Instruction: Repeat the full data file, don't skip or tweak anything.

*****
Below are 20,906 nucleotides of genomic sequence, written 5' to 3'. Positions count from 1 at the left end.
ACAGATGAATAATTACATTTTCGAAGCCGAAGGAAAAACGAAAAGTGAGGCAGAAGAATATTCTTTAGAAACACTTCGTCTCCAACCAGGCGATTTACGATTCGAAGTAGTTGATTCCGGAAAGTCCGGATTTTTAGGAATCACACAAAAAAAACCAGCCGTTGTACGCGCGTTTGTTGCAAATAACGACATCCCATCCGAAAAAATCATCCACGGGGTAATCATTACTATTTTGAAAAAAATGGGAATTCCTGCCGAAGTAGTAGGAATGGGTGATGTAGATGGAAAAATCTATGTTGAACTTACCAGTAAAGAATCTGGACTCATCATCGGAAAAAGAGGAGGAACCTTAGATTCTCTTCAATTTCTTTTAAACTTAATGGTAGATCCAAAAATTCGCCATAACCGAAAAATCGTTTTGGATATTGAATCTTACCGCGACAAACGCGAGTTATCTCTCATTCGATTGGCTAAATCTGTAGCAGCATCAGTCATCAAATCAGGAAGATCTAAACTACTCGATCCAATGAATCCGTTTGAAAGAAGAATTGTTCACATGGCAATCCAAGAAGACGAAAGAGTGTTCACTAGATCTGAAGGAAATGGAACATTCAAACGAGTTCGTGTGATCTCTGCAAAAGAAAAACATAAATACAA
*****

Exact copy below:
Below are 20,906 nucleotides of genomic sequence, written 5' to 3'. Positions count from 1 at the left end.
ACAGATGAATAATTACATTTTCGAAGCCGAAGGAAAAACGAAAAGTGAGGCAGAAGAATATTCTTTAGAAACACTTCGTCTCCAACCAGGCGATTTACGATTCGAAGTAGTTGATTCCGGAAAGTCCGGATTTTTAGGAATCACACAAAAAAAACCAGCCGTTGTACGCGCGTTTGTTGCAAATAACGACATCCCATCCGAAAAAATCATCCACGGGGTAATCATTACTATTTTGAAAAAAATGGGAATTCCTGCCGAAGTAGTAGGAATGGGTGATGTAGATGGAAAAATCTATGTTGAACTTACCAGTAAAGAATCTGGACTCATCATCGGAAAAAGAGGAGGAACCTTAGATTCTCTTCAATTTCTTTTAAACTTAATGGTAGATCCAAAAATTCGCCATAACCGAAAAATCGTTTTGGATATTGAATCTTACCGCGACAAACGCGAGTTATCTCTCATTCGATTGGCTAAATCTGTAGCAGCATCAGTCATCAAATCAGGAAGATCTAAACTACTCGATCCAATGAATCCGTTTGAAAGAAGAATTGTTCACATGGCAATCCAAGAAGACGAAAGAGTGTTCACTAGATCTGAAGGAAATGGAACATTCAAACGAGTTCGTGTGATCTCTGCAAAAGAAAAACATAAATACAA